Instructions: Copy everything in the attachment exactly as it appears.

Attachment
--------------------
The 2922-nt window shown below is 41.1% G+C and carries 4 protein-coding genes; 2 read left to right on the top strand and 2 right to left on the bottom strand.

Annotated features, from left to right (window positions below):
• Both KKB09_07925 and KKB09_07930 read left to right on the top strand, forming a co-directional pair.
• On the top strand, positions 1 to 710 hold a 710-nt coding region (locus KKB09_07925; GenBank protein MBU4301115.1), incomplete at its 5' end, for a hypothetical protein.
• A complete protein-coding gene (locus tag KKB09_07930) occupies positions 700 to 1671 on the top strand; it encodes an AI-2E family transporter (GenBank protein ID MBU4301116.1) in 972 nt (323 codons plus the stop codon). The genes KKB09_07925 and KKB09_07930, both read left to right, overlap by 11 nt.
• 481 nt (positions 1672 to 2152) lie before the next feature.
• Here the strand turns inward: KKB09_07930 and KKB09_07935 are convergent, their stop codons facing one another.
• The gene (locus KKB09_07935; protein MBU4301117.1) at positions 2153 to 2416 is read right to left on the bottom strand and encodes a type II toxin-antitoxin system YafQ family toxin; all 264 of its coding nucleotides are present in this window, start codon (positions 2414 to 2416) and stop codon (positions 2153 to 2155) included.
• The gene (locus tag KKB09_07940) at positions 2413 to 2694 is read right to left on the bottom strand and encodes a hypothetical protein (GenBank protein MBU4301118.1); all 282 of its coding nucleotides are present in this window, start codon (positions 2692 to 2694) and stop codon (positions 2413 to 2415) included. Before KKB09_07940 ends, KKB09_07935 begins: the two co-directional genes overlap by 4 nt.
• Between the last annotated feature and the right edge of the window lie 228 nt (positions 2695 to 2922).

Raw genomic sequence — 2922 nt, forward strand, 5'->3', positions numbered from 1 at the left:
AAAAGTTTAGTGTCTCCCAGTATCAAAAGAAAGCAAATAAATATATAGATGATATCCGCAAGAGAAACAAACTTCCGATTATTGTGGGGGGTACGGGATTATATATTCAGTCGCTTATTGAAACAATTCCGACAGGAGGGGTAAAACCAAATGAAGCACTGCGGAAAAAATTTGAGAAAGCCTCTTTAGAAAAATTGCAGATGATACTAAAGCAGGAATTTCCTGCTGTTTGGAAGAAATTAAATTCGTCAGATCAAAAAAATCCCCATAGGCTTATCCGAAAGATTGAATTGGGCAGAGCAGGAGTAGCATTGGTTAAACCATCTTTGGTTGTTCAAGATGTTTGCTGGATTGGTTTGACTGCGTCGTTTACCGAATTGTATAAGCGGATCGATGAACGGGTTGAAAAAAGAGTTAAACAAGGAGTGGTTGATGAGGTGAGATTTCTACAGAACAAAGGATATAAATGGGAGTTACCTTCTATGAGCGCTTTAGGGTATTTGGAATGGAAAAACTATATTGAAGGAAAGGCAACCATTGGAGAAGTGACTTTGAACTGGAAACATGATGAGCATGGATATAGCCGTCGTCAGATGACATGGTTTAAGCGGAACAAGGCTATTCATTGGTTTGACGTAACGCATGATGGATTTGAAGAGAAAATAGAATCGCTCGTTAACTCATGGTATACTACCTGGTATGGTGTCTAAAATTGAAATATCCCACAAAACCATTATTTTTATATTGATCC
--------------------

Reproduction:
The 2922-nt window shown below is 41.1% G+C and carries 4 protein-coding genes; 2 read left to right on the top strand and 2 right to left on the bottom strand.

Annotated features, from left to right (window positions below):
• Both KKB09_07925 and KKB09_07930 read left to right on the top strand, forming a co-directional pair.
• On the top strand, positions 1 to 710 hold a 710-nt coding region (locus KKB09_07925; GenBank protein MBU4301115.1), incomplete at its 5' end, for a hypothetical protein.
• A complete protein-coding gene (locus tag KKB09_07930) occupies positions 700 to 1671 on the top strand; it encodes an AI-2E family transporter (GenBank protein ID MBU4301116.1) in 972 nt (323 codons plus the stop codon). The genes KKB09_07925 and KKB09_07930, both read left to right, overlap by 11 nt.
• 481 nt (positions 1672 to 2152) lie before the next feature.
• Here the strand turns inward: KKB09_07930 and KKB09_07935 are convergent, their stop codons facing one another.
• The gene (locus KKB09_07935; protein MBU4301117.1) at positions 2153 to 2416 is read right to left on the bottom strand and encodes a type II toxin-antitoxin system YafQ family toxin; all 264 of its coding nucleotides are present in this window, start codon (positions 2414 to 2416) and stop codon (positions 2153 to 2155) included.
• The gene (locus tag KKB09_07940) at positions 2413 to 2694 is read right to left on the bottom strand and encodes a hypothetical protein (GenBank protein MBU4301118.1); all 282 of its coding nucleotides are present in this window, start codon (positions 2692 to 2694) and stop codon (positions 2413 to 2415) included. Before KKB09_07940 ends, KKB09_07935 begins: the two co-directional genes overlap by 4 nt.
• Between the last annotated feature and the right edge of the window lie 228 nt (positions 2695 to 2922).

Raw genomic sequence — 2922 nt, forward strand, 5'->3', positions numbered from 1 at the left:
AAAAGTTTAGTGTCTCCCAGTATCAAAAGAAAGCAAATAAATATATAGATGATATCCGCAAGAGAAACAAACTTCCGATTATTGTGGGGGGTACGGGATTATATATTCAGTCGCTTATTGAAACAATTCCGACAGGAGGGGTAAAACCAAATGAAGCACTGCGGAAAAAATTTGAGAAAGCCTCTTTAGAAAAATTGCAGATGATACTAAAGCAGGAATTTCCTGCTGTTTGGAAGAAATTAAATTCGTCAGATCAAAAAAATCCCCATAGGCTTATCCGAAAGATTGAATTGGGCAGAGCAGGAGTAGCATTGGTTAAACCATCTTTGGTTGTTCAAGATGTTTGCTGGATTGGTTTGACTGCGTCGTTTACCGAATTGTATAAGCGGATCGATGAACGGGTTGAAAAAAGAGTTAAACAAGGAGTGGTTGATGAGGTGAGATTTCTACAGAACAAAGGATATAAATGGGAGTTACCTTCTATGAGCGCTTTAGGGTATTTGGAATGGAAAAACTATATTGAAGGAAAGGCAACCATTGGAGAAGTGACTTTGAACTGGAAACATGATGAGCATGGATATAGCCGTCGTCAGATGACATGGTTTAAGCGGAACAAGGCTATTCATTGGTTTGACGTAACGCATGATGGATTTGAAGAGAAAATAGAATCGCTCGTTAACTCATGGTATACTACCTGGTATGGTGTCTAAAATTGAAATATCCCACAAAACCATTATTTTTATATTGATCC